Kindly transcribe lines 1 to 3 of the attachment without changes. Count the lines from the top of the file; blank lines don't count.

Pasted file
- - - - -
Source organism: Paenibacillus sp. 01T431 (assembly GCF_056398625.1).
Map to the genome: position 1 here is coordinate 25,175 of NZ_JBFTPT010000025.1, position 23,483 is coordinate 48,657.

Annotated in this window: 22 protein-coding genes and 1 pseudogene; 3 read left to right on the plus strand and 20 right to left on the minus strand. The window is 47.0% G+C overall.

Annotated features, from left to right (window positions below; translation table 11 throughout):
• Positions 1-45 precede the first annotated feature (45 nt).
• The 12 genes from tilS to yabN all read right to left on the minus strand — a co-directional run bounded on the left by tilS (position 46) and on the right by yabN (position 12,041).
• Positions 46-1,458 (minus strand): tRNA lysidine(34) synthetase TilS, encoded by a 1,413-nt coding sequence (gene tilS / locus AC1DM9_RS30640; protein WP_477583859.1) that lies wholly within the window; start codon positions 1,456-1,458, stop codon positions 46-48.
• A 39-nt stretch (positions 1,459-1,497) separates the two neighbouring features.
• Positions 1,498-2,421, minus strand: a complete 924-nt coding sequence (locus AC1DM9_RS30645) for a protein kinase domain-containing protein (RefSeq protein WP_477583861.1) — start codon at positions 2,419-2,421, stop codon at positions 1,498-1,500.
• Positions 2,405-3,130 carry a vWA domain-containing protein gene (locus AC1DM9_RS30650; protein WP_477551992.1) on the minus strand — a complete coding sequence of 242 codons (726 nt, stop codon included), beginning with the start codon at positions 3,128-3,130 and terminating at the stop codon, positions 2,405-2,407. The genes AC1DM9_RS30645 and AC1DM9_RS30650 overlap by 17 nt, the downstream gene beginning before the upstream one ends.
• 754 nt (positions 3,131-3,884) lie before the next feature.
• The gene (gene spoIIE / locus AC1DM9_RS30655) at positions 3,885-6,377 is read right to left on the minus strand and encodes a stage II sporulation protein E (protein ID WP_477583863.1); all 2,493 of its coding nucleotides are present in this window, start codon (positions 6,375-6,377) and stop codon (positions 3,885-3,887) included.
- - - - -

Source organism: Paenibacillus sp. 01T431 (assembly GCF_056398625.1).
Map to the genome: position 1 here is coordinate 25,175 of NZ_JBFTPT010000025.1, position 23,483 is coordinate 48,657.

Annotated in this window: 22 protein-coding genes and 1 pseudogene; 3 read left to right on the plus strand and 20 right to left on the minus strand. The window is 47.0% G+C overall.